MONTREAL -- Another 25 "traumatized" dogs rescued from South Korean dog-meat farms will arrive at an emergency shelter in Vaudreuil-Dorion on Thursday.

The dogs follow 25 others who took the same long path towards a better life in Montreal just last month, part of a bigger group of almost 200 that Humane Society International/Canada and Friends of HSI say they have rescued from the farms and slaughter facilities to date.

The others dogs in the group are destined for homes in the U.S. and U.K. 

The group of 200 includes golden retrievers, a poodle, Korean jindos and mastiffs, Pomeranians, terriers and a Labrador, the Humane Society said.

Dog meat farming was ruled illegal by a South Korean court in a landmark decision over two years ago, and most South Koreans want to put an end to the use of dog meat as food, with 60 per cent of South Koreans suppporting a ban on dog farming.

But that has not stopped the activity -- to do so will take transitions for both the dogs and the farmers.

The Humane Society says dogs raised on dog meat farms in South Korea suffer for their entire lives, living in filthy, barren cages, with little access to food or water and no veterinary care.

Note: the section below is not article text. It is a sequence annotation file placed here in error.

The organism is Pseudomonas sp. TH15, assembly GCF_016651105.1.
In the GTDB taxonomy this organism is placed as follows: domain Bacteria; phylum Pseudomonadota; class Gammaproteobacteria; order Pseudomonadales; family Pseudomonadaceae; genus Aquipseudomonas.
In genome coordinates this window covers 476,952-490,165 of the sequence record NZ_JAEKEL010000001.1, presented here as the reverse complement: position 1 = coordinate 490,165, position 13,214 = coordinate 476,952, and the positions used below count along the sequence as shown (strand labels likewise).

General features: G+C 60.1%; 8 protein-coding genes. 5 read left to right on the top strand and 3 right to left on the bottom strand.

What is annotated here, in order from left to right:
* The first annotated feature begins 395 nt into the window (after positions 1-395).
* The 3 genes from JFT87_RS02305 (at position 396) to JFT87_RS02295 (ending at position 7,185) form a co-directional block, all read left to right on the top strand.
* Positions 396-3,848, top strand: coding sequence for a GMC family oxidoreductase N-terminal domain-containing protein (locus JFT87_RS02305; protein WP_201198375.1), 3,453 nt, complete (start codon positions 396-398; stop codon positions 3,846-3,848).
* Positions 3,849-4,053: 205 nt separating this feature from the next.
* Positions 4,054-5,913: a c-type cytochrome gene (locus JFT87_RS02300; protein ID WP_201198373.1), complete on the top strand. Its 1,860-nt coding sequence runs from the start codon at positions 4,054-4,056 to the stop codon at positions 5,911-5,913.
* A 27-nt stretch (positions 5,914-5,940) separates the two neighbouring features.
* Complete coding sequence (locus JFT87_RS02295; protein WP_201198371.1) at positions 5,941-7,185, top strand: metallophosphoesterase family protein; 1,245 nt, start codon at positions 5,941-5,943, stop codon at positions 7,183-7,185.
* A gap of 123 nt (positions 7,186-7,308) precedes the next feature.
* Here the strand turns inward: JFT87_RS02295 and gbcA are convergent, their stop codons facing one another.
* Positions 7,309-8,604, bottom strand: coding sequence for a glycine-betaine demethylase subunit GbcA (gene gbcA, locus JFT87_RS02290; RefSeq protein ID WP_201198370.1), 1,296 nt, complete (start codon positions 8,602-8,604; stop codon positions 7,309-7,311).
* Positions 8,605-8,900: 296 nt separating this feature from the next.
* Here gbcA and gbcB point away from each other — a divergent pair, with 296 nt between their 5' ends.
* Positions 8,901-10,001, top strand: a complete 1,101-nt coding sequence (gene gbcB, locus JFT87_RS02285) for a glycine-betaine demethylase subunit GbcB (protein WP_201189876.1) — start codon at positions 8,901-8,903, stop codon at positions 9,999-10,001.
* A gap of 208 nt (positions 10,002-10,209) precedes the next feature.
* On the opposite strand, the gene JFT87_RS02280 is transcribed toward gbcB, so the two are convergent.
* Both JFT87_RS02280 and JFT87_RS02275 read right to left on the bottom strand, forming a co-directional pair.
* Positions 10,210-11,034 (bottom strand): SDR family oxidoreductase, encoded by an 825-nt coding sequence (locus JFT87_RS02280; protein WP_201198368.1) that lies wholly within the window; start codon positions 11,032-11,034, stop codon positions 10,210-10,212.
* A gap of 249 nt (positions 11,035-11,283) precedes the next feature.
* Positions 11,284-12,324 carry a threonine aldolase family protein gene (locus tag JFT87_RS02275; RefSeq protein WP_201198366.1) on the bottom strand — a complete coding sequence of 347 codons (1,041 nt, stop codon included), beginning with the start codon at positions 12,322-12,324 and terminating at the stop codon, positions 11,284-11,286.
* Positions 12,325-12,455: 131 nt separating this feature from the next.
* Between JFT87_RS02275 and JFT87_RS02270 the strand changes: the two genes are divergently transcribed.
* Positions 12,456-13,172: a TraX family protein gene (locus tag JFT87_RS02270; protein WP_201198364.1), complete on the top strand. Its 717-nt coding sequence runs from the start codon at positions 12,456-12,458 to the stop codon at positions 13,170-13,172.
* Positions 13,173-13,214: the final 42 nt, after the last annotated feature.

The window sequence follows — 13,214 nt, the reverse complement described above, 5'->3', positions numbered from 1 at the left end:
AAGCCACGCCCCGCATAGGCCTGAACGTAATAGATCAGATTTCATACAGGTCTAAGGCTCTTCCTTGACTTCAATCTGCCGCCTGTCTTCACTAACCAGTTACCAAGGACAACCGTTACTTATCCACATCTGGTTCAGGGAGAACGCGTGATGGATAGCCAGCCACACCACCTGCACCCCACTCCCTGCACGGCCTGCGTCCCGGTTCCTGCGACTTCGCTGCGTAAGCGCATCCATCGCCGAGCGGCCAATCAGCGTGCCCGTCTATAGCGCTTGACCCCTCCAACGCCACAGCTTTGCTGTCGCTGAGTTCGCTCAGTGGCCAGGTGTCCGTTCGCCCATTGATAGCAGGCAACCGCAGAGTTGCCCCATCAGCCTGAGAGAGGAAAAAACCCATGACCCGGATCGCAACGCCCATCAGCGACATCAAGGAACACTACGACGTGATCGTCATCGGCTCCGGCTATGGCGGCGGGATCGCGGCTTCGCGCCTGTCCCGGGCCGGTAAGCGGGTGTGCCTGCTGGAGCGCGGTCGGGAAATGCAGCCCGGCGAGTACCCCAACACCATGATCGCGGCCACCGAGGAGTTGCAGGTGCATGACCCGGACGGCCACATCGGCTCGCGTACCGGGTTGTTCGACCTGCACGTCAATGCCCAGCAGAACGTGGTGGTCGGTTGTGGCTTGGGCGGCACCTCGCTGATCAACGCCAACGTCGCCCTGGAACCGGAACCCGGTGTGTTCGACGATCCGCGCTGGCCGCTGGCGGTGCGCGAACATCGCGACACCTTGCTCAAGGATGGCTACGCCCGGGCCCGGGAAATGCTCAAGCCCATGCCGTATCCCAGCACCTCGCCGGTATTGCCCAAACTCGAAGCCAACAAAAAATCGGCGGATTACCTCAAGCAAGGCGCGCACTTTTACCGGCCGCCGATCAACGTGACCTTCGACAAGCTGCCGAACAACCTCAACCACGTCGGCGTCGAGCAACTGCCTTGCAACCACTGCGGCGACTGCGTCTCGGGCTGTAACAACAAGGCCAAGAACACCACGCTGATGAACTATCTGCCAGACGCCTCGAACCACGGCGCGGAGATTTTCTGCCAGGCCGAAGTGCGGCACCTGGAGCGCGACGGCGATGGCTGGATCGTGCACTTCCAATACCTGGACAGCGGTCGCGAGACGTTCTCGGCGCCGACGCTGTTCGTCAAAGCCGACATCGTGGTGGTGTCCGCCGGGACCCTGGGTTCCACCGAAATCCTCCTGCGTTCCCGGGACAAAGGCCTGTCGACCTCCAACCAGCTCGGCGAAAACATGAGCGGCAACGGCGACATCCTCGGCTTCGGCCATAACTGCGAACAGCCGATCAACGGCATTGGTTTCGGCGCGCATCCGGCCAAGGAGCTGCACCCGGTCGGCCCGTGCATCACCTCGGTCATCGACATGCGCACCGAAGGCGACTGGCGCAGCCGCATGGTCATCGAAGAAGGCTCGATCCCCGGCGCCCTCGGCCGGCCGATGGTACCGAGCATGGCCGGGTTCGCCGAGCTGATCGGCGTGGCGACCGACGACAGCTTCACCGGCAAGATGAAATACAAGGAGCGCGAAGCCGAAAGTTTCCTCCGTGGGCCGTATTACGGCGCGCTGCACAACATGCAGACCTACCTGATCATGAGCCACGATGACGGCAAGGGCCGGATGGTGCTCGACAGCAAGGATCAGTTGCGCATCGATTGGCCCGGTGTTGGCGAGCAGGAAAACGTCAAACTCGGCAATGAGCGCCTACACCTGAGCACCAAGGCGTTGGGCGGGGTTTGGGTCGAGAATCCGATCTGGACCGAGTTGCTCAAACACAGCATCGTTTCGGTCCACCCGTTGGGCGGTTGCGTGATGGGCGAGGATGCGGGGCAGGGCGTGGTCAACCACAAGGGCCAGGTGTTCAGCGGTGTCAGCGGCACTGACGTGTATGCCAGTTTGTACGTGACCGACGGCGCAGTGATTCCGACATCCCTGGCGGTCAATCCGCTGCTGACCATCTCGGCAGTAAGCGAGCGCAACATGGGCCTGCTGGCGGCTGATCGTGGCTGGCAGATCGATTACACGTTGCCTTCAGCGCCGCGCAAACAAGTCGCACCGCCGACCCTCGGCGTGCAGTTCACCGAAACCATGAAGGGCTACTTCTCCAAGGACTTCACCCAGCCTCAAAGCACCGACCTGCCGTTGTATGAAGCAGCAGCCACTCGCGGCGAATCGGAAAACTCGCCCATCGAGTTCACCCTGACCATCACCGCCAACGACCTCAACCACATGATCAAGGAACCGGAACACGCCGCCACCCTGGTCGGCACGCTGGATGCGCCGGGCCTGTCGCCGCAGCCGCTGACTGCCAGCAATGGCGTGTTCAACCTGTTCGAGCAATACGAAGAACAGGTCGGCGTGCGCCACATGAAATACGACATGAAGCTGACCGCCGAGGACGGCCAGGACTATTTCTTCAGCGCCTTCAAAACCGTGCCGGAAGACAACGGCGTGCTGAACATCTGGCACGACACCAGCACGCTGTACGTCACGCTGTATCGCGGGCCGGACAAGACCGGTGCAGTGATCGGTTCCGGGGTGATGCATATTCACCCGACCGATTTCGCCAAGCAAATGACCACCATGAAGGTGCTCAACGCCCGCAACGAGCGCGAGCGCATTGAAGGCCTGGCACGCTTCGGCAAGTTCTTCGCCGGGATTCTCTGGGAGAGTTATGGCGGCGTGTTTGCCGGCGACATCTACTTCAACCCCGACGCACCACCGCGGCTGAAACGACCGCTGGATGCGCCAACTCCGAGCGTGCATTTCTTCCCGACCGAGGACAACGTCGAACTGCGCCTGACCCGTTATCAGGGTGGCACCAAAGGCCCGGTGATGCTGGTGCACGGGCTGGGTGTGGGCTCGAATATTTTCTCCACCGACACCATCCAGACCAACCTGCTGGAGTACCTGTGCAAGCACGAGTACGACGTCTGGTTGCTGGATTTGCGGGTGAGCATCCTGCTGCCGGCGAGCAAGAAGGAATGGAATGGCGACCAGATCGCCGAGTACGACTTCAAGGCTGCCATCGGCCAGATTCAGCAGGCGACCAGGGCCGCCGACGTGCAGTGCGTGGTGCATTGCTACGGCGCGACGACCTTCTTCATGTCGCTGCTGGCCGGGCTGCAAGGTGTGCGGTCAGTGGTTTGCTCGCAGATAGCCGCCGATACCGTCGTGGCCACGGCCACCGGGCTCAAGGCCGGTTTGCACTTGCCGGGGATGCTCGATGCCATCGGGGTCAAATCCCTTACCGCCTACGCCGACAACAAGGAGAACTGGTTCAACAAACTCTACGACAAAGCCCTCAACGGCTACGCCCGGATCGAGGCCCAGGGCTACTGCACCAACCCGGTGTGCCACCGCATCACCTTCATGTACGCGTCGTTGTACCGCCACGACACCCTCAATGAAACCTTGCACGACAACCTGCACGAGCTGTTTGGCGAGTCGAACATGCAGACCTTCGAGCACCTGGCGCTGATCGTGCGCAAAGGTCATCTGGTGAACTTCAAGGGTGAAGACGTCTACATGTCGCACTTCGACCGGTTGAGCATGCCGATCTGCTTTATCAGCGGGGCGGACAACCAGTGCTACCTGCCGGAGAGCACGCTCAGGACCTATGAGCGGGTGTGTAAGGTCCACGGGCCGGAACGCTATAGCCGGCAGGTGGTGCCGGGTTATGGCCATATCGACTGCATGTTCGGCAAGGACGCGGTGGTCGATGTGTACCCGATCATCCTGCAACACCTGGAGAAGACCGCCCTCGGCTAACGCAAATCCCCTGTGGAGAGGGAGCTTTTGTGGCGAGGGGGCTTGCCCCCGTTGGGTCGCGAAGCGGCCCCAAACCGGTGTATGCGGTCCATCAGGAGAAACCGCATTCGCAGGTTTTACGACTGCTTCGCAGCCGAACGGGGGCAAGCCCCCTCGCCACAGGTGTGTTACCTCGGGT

At the farm the dogs came from, "the conditions were truly pitiful, and when we found these dogs they had looks of utter despair on their faces that will haunt us forever," said Nara Kim, the manager of the Humane Society's Korea dog meat campaign.

"Many of them are covered in painful sores and wounds from neglect, some have inflamed eyes and peer out blindly from their cage."

Korean dog farm

The dogs heading to Montreal will go to a shelter just outside the city where they will be prepared for possible adoption, said a Humane Society release.

"Our expert team will work with these dogs around the clock to make sure each and every one of them gets a second chance and a forever home," said Ewa Demianowicz, a senior campaign manager for Humane Society Canada.

That includes specialized care, veterinary evaluation and rehabilitation therapy.

In South Korea, the farmers also must be retrained for other work in order to end the industry completely.